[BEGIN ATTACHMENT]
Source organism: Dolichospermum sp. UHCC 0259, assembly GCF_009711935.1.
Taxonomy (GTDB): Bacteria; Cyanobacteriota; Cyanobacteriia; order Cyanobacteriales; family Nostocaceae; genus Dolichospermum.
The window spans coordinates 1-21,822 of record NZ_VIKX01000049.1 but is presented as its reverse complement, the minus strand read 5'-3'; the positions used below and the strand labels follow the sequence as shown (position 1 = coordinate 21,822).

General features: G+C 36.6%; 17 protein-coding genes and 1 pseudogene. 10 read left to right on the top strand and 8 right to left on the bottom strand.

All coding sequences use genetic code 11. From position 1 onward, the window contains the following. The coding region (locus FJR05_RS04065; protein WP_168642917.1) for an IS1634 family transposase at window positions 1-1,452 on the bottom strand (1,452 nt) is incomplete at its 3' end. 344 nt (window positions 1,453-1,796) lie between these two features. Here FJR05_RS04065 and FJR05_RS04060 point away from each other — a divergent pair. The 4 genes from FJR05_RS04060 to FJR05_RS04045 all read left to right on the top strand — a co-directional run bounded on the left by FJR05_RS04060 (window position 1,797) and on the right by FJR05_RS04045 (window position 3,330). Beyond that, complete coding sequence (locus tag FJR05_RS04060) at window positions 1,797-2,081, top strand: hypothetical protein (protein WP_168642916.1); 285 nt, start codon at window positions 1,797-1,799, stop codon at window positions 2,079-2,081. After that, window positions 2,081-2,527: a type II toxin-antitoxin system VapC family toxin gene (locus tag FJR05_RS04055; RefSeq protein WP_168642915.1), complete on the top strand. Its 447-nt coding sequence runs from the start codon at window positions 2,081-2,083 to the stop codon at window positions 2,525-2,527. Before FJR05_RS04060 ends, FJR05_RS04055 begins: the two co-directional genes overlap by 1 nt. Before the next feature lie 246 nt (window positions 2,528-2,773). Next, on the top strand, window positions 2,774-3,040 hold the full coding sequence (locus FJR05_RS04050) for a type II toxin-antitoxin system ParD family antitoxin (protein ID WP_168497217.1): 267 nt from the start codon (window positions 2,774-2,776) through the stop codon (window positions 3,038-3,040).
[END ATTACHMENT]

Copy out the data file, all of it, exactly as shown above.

Source organism: Dolichospermum sp. UHCC 0259, assembly GCF_009711935.1.
Taxonomy (GTDB): Bacteria; Cyanobacteriota; Cyanobacteriia; order Cyanobacteriales; family Nostocaceae; genus Dolichospermum.
The window spans coordinates 1-21,822 of record NZ_VIKX01000049.1 but is presented as its reverse complement, the minus strand read 5'-3'; the positions used below and the strand labels follow the sequence as shown (position 1 = coordinate 21,822).

General features: G+C 36.6%; 17 protein-coding genes and 1 pseudogene. 10 read left to right on the top strand and 8 right to left on the bottom strand.

All coding sequences use genetic code 11. From position 1 onward, the window contains the following. The coding region (locus FJR05_RS04065; protein WP_168642917.1) for an IS1634 family transposase at window positions 1-1,452 on the bottom strand (1,452 nt) is incomplete at its 3' end. 344 nt (window positions 1,453-1,796) lie between these two features. Here FJR05_RS04065 and FJR05_RS04060 point away from each other — a divergent pair. The 4 genes from FJR05_RS04060 to FJR05_RS04045 all read left to right on the top strand — a co-directional run bounded on the left by FJR05_RS04060 (window position 1,797) and on the right by FJR05_RS04045 (window position 3,330). Beyond that, complete coding sequence (locus tag FJR05_RS04060) at window positions 1,797-2,081, top strand: hypothetical protein (protein WP_168642916.1); 285 nt, start codon at window positions 1,797-1,799, stop codon at window positions 2,079-2,081. After that, window positions 2,081-2,527: a type II toxin-antitoxin system VapC family toxin gene (locus tag FJR05_RS04055; RefSeq protein WP_168642915.1), complete on the top strand. Its 447-nt coding sequence runs from the start codon at window positions 2,081-2,083 to the stop codon at window positions 2,525-2,527. Before FJR05_RS04060 ends, FJR05_RS04055 begins: the two co-directional genes overlap by 1 nt. Before the next feature lie 246 nt (window positions 2,528-2,773). Next, on the top strand, window positions 2,774-3,040 hold the full coding sequence (locus FJR05_RS04050) for a type II toxin-antitoxin system ParD family antitoxin (protein ID WP_168497217.1): 267 nt from the start codon (window positions 2,774-2,776) through the stop codon (window positions 3,038-3,040).